We’ve all lusted after them. Bobbing around the glittering harbours that hug Vancouver, providing photo ops for tourists, and, in general, evoking a sense of freedom and autonomy in all who pass by. For most of us, living aboard a houseboat seems like an impossibly exotic reality. We see them all the time and yet, no one seems to actually know who these lucky souls actually are, not to mention how they made it happen.
A few years back, CTV published an article on floating homes. It was titled, A waterfront home for under $100,000? Yes, it’s true. In it, they emphasized the fact that you can buy one of these waterfront properties for well under a million dollars; although they did point out some downsides to owning a home on water as well.
While it’s true that there are still properties available for as little as $75,000, the price tag depends largely on location. Added to that, monthly moorage and maintenance fees are steep, and the property tax (or live-aboard license), as well as higher mortgage rates aren’t for the faint of heart. What began many years ago as a unique alternative-living scenario for those who love the water has taken the trajectory of so much other real estate in BC by becoming increasingly unaffordable. Don Bruchet, president of the Floating Home Association Pacific Canada (FHAPC), was quoted in a REW article saying, “It’s getting to the point that this lifestyle is for the rich and famous.”
Still interested? I thought so.
If you’re one of the many people who, despite these warnings, are pining to throw caution to the wind and dive in (no pun intended); you need to be aware of a few things, including how to secure a mortgage.
Go out and get yourself a survey. Particularly if you are interested in an older float home, a survey is the only way of finding out its true condition and you will need to present it when you go searching for a mortgage. This will be another cost to incur, but there is no way around it.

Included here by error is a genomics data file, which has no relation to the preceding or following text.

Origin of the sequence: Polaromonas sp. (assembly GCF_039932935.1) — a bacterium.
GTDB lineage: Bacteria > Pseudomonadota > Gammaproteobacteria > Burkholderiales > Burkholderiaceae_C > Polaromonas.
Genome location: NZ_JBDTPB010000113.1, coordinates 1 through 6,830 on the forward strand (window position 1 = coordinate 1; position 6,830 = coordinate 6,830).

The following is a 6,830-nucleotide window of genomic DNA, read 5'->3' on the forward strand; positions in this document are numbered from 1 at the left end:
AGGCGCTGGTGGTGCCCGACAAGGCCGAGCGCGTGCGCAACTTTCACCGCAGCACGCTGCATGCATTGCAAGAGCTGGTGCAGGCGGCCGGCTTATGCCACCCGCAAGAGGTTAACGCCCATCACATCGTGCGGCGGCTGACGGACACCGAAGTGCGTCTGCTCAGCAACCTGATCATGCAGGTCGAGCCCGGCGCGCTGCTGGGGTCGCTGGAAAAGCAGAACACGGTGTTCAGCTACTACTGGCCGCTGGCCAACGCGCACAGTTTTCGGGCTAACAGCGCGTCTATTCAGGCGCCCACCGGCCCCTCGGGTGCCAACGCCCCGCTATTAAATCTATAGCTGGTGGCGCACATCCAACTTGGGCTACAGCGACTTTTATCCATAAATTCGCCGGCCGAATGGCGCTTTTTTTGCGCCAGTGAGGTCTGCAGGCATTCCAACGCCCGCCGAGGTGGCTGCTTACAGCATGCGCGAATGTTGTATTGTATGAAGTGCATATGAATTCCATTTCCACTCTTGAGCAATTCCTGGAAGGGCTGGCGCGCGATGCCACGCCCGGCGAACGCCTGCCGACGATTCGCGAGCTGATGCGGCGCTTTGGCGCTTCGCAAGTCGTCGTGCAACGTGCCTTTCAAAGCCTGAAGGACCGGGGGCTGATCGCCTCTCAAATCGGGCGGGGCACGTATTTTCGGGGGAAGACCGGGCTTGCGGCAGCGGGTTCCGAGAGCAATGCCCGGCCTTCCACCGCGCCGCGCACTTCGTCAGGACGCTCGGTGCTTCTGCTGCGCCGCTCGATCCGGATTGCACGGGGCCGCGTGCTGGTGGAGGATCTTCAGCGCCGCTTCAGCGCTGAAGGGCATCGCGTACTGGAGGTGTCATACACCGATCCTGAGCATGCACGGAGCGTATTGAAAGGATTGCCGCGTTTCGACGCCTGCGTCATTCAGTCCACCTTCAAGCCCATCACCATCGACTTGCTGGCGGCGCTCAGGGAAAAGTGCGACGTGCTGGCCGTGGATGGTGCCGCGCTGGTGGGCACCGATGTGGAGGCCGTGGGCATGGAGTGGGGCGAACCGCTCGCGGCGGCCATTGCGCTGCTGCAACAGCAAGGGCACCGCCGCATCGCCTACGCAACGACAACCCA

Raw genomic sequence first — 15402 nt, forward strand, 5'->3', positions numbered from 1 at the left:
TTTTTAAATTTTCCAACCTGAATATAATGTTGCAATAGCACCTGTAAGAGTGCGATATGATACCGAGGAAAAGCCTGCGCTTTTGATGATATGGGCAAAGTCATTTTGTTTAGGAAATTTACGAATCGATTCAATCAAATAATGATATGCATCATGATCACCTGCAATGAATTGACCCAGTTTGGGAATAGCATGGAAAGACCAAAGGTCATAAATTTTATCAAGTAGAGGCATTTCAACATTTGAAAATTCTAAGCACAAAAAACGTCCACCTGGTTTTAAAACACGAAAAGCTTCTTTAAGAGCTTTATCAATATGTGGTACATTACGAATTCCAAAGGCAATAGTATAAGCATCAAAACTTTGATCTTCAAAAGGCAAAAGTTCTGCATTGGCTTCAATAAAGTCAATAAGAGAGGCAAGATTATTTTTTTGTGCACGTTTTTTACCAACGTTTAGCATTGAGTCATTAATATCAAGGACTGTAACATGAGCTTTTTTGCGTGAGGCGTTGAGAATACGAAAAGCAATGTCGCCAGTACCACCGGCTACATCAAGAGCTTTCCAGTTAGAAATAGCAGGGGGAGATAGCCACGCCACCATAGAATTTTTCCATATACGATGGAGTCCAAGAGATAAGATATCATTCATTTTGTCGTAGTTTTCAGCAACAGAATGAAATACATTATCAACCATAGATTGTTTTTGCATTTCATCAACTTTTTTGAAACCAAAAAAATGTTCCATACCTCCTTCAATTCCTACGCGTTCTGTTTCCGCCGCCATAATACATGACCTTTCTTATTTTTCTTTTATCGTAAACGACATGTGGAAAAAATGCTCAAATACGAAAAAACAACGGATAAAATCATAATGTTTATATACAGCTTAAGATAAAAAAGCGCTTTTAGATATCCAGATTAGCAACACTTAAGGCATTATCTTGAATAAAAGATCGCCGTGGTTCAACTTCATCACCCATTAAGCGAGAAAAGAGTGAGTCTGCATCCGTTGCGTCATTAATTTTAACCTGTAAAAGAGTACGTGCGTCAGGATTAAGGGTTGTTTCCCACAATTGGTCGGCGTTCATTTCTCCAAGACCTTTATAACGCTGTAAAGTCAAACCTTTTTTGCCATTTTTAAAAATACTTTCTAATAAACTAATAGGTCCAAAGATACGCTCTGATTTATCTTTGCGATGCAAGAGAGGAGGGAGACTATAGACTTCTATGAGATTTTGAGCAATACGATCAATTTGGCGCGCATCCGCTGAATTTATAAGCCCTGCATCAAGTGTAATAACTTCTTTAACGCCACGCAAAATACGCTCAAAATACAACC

If you plan on purchasing a float home and then moving it to another spot, it seems redundant to point out that you need to have somewhere to actually park it. Because there is no land title, you will find it extremely important to secure proper moorage facilities, which would include either a solid lease agreement or a strata arrangement.
If the houseboat you’re purchasing already has a location that you’ve fallen in love with, you may be able to continue leasing that moorage on a monthly basis (depending on the location, this can run you up to $1000/month independent of your purchase price). If you get into a situation where the “landlord” requires a security deposit, get ready to pony up thousands of dollars for moorage, parking spots, storage and whatever else they might offer.
For many, strata title ownership is the most attractive option. It it forces you to share in the cost of maintenance, but they usually offer a number of additional amenities and while more expensive, add a sense of security.
Of the few financial institutions willing to hand out mortgages on float homes, most require lawyers that work on behalf of the bank to handle the mortgage. The lender will also take into account whether you decided on strata or are paying moorage when deciding if you qualify. Float homes also may require mortgage default insurance where on a house or condo CMHC insurance is required only if you put down less than 20% on a home worth no more than $1 million.
In the end, while many recommend looking at a mortgage affordability calculator, this type of situation tends to be fairly unique from person to person. Because you don’t own land, it’s not something most lenders consider lending on and financing it is similar to a boat loan. Majority of these finances are done directly at the branch with no financing through the broker channel. Start off speaking with a former or current houseboat owner to see how they got their financing. Though I suspect once you’re sitting on your deck watching the swans sail past, it might do a fair bit to alleviate whatever energy you expended in the process.